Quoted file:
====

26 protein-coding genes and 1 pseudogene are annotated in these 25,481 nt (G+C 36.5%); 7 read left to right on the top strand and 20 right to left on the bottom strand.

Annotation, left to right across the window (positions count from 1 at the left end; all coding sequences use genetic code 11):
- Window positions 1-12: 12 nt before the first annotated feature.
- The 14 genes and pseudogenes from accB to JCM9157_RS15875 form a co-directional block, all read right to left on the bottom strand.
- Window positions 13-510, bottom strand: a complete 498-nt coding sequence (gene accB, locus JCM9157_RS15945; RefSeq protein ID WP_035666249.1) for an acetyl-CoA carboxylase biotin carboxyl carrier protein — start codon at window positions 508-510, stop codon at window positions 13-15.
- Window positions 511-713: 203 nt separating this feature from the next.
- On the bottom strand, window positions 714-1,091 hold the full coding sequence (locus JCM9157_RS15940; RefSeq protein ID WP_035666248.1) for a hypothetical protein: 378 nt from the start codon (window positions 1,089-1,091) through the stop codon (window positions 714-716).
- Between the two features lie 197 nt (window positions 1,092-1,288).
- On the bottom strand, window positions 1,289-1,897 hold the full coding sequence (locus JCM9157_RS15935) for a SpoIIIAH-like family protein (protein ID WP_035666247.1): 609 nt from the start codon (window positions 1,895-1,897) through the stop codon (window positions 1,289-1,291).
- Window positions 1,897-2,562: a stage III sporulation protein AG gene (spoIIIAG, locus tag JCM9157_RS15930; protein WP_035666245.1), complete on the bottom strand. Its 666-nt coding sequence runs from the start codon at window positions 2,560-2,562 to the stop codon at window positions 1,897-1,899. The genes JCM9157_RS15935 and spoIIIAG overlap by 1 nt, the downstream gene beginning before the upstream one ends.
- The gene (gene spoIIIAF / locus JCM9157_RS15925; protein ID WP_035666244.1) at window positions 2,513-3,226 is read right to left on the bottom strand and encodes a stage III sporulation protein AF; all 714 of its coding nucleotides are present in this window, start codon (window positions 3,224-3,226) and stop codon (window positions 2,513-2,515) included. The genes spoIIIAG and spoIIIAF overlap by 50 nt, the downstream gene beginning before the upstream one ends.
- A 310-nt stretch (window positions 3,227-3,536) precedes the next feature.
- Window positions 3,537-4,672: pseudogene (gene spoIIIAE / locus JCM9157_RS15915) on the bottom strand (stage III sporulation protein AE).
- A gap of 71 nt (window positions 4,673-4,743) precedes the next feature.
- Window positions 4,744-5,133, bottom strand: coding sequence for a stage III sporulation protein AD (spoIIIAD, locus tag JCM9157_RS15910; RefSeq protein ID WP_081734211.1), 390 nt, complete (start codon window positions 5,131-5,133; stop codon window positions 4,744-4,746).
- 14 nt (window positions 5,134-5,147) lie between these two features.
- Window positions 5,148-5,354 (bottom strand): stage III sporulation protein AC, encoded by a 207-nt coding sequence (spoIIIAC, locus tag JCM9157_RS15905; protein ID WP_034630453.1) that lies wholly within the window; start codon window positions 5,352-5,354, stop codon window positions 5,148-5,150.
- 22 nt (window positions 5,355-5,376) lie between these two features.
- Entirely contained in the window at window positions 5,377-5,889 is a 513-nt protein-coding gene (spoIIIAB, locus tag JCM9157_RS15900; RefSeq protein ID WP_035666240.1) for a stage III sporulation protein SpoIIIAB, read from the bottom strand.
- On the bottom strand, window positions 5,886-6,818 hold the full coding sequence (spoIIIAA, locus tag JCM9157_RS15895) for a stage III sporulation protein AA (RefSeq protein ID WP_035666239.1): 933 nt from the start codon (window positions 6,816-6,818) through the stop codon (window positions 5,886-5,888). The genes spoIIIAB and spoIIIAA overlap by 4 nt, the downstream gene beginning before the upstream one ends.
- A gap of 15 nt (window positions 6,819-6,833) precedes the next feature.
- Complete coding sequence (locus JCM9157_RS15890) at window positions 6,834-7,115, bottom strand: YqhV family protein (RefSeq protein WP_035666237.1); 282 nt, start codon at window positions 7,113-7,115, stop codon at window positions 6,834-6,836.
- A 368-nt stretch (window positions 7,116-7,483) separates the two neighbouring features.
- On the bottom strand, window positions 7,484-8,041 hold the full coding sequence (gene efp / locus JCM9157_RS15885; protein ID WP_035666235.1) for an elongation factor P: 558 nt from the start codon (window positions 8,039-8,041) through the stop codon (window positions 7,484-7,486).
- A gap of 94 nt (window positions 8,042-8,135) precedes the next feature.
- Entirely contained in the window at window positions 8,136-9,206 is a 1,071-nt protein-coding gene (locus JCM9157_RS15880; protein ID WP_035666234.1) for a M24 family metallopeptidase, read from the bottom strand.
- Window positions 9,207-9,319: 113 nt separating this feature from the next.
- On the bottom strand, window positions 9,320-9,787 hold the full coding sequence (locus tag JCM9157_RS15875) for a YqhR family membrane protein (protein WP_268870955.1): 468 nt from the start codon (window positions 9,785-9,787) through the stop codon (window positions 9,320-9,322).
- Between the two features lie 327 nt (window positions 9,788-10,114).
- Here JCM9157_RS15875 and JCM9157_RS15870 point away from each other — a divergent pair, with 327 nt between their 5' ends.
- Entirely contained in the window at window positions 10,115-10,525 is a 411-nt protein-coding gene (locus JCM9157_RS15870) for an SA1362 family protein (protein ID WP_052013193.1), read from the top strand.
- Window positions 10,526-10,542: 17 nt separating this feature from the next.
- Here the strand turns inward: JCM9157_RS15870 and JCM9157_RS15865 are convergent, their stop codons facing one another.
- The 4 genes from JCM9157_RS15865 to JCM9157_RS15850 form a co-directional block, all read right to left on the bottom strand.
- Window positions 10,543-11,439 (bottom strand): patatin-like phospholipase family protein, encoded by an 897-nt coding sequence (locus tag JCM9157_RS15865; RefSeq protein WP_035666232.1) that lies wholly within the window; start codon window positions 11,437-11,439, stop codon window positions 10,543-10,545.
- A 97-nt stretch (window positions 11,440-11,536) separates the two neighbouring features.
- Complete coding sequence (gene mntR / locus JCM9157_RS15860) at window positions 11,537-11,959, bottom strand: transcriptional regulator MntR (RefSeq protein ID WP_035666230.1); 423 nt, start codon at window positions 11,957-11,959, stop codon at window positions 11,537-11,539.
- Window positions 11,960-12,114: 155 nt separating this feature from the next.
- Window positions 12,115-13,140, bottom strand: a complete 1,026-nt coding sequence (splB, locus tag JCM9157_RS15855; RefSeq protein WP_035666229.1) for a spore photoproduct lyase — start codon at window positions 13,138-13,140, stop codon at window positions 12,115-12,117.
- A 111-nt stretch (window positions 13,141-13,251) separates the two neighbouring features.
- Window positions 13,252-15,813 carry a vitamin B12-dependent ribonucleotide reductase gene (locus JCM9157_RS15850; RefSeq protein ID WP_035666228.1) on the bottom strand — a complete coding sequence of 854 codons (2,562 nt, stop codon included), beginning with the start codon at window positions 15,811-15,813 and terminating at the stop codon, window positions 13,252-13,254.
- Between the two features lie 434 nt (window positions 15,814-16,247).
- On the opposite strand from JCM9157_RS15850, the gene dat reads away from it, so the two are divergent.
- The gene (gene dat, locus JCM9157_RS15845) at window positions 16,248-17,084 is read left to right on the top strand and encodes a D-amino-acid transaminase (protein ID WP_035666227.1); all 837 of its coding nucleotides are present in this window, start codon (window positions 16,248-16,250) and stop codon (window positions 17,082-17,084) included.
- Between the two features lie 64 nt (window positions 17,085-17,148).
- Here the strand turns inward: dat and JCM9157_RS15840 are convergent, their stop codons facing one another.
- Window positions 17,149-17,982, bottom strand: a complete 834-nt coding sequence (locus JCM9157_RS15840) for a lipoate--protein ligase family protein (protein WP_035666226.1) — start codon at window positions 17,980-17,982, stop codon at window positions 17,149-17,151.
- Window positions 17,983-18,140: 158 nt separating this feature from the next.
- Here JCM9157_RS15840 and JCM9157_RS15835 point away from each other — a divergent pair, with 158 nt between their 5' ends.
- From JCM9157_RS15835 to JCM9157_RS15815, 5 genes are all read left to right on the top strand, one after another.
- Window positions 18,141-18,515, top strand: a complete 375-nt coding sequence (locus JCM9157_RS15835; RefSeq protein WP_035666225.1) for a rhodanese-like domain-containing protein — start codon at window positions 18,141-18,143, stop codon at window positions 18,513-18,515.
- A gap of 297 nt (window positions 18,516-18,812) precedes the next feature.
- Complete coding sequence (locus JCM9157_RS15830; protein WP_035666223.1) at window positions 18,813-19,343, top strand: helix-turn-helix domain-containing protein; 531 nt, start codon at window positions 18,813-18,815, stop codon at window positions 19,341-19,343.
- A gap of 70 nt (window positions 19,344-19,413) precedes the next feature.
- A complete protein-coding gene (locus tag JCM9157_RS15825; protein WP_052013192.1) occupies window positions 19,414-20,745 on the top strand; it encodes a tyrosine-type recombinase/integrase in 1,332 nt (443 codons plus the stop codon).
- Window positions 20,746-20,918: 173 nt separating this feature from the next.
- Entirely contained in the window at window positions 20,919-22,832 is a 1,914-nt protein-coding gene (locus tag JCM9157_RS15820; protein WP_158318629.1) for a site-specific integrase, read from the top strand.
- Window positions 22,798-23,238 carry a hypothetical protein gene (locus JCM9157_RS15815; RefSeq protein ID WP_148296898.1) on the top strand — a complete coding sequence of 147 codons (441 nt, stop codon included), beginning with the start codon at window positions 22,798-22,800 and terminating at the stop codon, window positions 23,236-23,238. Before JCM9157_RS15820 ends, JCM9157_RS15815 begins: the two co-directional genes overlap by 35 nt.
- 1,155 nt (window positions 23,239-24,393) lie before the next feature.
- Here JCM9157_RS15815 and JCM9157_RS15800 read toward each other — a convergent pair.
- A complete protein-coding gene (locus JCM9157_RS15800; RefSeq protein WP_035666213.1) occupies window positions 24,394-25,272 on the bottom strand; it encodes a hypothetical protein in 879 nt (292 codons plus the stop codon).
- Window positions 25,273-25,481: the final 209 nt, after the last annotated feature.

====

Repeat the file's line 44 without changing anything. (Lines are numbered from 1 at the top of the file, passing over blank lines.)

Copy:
- The gene (gene dat, locus JCM9157_RS15845) at window positions 16,248-17,084 is read left to right on the top strand and encodes a D-amino-acid transaminase (protein ID WP_035666227.1); all 837 of its coding nucleotides are present in this window, start codon (window positions 16,248-16,250) and stop codon (window positions 17,082-17,084) included.